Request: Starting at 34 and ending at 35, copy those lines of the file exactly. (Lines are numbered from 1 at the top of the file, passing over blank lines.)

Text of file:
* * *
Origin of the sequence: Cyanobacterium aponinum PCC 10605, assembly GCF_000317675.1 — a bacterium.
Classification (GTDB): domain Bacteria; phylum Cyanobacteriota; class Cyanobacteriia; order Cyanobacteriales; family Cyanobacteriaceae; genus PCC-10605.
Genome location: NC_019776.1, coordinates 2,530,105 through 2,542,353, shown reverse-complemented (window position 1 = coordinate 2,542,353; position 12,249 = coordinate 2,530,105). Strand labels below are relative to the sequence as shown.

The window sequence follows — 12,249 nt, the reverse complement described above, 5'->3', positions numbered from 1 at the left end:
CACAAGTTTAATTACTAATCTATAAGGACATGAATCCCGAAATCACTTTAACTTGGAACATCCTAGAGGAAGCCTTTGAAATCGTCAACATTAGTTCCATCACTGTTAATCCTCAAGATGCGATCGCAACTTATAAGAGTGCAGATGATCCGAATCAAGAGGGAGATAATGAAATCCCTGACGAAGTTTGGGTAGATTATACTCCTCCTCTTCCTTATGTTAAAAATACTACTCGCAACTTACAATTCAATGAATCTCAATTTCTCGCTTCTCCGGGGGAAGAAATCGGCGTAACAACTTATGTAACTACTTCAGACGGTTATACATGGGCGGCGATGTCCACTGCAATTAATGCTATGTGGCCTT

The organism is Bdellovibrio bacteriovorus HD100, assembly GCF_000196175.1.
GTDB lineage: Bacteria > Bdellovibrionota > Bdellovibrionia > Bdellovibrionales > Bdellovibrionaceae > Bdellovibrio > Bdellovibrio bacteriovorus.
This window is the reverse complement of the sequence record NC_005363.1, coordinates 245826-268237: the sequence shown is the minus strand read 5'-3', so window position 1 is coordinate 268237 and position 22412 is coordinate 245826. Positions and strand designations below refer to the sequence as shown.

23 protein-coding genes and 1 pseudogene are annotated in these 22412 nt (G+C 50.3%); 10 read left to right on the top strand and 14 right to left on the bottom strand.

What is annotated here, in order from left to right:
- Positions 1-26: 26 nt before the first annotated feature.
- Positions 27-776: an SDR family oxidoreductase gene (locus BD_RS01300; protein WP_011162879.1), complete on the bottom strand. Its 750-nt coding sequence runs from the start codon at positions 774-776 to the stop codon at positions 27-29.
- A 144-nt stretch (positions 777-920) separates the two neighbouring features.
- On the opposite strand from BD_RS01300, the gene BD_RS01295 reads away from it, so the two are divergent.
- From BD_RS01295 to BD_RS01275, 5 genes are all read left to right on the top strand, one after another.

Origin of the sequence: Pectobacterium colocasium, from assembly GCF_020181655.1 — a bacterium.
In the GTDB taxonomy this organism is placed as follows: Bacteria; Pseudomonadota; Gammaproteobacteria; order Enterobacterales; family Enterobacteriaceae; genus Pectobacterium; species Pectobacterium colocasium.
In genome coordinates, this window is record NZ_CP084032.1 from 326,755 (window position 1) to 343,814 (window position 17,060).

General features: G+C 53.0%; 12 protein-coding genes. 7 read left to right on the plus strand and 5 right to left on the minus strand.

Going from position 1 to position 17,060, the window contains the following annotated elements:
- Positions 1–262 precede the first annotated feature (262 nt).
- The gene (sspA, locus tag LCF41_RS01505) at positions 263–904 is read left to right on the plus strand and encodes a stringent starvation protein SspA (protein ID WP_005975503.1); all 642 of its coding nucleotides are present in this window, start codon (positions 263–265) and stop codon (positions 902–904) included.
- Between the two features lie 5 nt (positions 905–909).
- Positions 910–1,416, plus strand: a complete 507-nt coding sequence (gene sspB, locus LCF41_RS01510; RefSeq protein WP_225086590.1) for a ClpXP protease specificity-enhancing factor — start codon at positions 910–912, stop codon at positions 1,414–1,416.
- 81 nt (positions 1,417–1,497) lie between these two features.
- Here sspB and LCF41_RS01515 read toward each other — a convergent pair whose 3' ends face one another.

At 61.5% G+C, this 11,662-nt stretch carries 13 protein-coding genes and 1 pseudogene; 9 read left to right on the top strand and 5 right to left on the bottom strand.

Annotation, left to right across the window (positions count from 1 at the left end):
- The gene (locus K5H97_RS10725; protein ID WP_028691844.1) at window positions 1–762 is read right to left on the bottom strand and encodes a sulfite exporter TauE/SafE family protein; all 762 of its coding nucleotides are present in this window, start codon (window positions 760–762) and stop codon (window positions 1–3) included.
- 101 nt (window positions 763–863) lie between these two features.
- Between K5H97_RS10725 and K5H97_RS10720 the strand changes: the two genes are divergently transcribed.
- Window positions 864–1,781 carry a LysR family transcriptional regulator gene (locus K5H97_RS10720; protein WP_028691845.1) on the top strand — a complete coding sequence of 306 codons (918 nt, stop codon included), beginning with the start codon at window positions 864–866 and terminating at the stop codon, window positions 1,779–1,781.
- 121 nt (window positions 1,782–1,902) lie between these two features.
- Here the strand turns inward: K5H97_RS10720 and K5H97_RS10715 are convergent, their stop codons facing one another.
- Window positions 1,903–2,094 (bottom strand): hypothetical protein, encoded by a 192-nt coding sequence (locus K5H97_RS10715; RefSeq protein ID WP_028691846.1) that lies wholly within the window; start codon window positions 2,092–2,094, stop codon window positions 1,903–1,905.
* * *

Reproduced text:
- Here the strand turns inward: K5H97_RS10720 and K5H97_RS10715 are convergent, their stop codons facing one another.
- Window positions 1,903–2,094 (bottom strand): hypothetical protein, encoded by a 192-nt coding sequence (locus K5H97_RS10715; RefSeq protein ID WP_028691846.1) that lies wholly within the window; start codon window positions 2,092–2,094, stop codon window positions 1,903–1,905.